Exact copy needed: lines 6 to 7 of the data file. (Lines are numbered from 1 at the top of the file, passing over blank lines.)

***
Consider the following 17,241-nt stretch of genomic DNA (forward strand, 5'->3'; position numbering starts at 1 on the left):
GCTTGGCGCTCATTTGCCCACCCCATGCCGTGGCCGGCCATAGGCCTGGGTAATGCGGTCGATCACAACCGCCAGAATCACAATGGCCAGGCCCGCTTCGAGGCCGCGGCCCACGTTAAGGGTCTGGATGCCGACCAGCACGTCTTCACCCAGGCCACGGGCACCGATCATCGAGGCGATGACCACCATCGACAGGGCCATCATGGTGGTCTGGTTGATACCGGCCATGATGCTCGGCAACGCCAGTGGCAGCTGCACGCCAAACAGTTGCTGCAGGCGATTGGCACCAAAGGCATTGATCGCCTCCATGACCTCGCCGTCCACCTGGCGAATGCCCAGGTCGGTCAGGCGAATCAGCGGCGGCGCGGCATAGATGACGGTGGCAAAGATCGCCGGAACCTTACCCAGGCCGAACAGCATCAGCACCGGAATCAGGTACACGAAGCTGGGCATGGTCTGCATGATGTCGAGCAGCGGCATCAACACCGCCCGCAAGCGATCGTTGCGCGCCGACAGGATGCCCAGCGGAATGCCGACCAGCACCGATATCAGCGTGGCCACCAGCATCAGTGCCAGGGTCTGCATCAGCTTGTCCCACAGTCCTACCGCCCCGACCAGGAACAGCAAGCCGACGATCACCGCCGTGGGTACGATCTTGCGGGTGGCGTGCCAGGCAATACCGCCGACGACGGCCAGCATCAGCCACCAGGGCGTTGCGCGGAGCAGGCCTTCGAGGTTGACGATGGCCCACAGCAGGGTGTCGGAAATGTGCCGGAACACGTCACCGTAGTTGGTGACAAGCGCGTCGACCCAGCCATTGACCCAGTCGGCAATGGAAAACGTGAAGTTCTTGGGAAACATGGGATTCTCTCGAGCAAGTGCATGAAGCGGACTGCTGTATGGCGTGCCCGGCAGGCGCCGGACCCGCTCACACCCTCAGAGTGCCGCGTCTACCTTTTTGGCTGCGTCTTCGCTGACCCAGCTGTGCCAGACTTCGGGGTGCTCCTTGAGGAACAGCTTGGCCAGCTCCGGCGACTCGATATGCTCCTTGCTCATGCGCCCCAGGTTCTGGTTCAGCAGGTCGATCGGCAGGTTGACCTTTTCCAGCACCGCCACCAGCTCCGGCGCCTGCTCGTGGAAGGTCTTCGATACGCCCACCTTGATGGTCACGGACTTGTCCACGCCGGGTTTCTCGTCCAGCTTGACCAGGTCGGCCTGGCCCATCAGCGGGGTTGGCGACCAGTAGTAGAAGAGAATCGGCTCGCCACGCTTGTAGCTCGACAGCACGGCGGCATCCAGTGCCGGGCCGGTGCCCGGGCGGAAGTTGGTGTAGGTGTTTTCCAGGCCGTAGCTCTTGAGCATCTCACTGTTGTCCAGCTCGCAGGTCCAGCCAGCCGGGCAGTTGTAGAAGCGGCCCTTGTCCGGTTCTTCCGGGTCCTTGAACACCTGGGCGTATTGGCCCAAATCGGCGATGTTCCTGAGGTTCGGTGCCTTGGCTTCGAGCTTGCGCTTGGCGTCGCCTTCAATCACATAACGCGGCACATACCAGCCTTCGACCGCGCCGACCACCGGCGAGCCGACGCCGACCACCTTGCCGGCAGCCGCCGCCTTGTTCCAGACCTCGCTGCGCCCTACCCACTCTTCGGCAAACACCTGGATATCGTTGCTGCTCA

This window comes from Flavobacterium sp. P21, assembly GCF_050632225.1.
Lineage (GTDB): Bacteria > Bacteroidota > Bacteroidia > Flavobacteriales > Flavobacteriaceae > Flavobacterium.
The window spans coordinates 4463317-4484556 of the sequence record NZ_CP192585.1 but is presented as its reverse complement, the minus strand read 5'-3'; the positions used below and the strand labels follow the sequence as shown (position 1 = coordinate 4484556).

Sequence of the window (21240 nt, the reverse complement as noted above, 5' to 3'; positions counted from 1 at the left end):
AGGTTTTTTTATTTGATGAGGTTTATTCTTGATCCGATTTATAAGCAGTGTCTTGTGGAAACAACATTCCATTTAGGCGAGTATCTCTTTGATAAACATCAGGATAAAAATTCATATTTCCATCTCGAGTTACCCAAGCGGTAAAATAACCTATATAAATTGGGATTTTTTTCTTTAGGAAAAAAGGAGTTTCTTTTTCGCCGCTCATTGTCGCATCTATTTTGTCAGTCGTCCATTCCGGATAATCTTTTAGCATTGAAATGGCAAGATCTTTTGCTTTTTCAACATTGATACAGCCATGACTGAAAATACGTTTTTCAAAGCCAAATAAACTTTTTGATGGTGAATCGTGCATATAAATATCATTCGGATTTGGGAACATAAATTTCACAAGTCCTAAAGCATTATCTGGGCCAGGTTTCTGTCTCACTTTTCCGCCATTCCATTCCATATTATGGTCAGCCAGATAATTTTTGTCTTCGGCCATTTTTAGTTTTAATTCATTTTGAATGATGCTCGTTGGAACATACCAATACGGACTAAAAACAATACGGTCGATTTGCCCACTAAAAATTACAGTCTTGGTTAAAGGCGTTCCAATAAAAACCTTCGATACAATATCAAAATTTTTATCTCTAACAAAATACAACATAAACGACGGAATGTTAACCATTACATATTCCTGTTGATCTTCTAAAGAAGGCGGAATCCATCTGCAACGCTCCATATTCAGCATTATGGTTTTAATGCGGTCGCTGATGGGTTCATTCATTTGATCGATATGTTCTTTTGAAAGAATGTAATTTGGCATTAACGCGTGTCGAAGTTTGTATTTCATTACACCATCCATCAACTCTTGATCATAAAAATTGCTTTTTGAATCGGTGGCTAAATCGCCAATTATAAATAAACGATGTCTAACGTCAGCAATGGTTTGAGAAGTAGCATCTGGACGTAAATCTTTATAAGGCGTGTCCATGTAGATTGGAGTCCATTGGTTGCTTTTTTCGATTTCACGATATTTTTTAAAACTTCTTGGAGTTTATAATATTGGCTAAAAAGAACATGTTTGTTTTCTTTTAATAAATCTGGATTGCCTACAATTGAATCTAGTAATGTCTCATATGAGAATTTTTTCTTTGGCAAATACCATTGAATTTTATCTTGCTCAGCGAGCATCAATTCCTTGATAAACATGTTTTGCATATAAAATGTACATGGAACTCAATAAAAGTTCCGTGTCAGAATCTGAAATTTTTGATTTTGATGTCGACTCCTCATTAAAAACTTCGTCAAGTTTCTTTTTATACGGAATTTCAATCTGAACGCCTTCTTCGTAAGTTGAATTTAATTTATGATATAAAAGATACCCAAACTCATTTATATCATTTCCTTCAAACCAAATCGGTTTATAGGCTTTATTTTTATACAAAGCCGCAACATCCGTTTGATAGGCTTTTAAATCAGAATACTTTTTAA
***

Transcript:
Sequence of the window (21240 nt, the reverse complement as noted above, 5' to 3'; positions counted from 1 at the left end):
AGGTTTTTTTATTTGATGAGGTTTATTCTTGATCCGATTTATAAGCAGTGTCTTGTGGAAACAACATTCCATTTAGGCGAGTATCTCTTTGATAAACATCAGGATAAAAATTCATATTTCCATCTCGAGTTACCCAAGCGGTAAAATAACCTATATAAATTGGGATTTTTTTCTTTAGGAAAAAAGGAGTTTCTTTTTCGCCGCTCATTGTCGCATCTATTTTGTCAGTCGTCCATTCCGGATAATCTTTTAGCATTGAAATGGCAAGATCTTTTGCTTTTTCAACATTGATACAGCCATGACTGAAAATACGTTTTTCAAAGCCAAATAAACTTTTTGATGGTGAATCGTGCATATAAATATCATTCGGATTTGGGAACATAAATTTCACAAGTCCTAAAGCATTATCTGGGCCAGGTTTCTGTCTCACTTTTCCGCCATTCCATTCCATATTATGGTCAGCCAGATAATTTTTGTCTTCGGCCATTTTTAGTTTTAATTCATTTTGAATGATGCTCGTTGGAACATACCAATACGGACTAAAAACAATACGGTCGATTTGCCCACTAAAAATTACAGTCTTGGTTAAAGGCGTTCCAATAAAAACCTTCGATACAATATCAAAATTTTTATCTCTAACAAAATACAACATAAACGACGGAATGTTAACCATTACATATTCCTGTTGATCTTCTAAAGAAGGCGGAATCCATCTGCAACGCTCCATATTCAGCATTATGGTTTTAATGCGGTCGCTGATGGGTTCATTCATTTGATCGATATGTTCTTTTGAAAGAATGTAATTTGGCATTAACGCGTGTCGAAGTTTGTATTTCATTACACCATCCATCAACTCTTGATCATAAAAATTGCTTTTTGAATCGGTGGCTAAATCGCCAATTATAAATAAACGATGTCTAACGTCAGCAATGGTTTGAGAAGTAGCATCTGGACGTAAATCTTTATAAGGCGTGTCCATGTAGATTGGAGTCCATTGGTTGCTTTTTTCGATTTCACGATATTTTTTAAAACTTCTTGGAGTTTATAATATTGGCTAAAAAGAACATGTTTGTTTTCTTTTAATAAATCTGGATTGCCTACAATTGAATCTAGTAATGTCTCATATGAGAATTTTTTCTTTGGCAAATACCATTGAATTTTATCTTGCTCAGCGAGCATCAATTCCTTGATAAACATGTTTTGCATATAAAATGTACATGGAACTCAATAAAAGTTCCGTGTCAGAATCTGAAATTTTTGATTTTGATGTCGACTCCTCATTAAAAACTTCGTCAAGTTTCTTTTTATACGGAATTTCAATCTGAACGCCTTCTTCGTAAGTTGAATTTAATTTATGATATAAAAGATACCCAAACTCATTTATATCATTTCCTTCAAACCAAATCGGTTTATAGGCTTTATTTTTATACAAAGCCGCAACATCCGTTTGATAGGCTTTTAAATCAGAATACTTTTTAA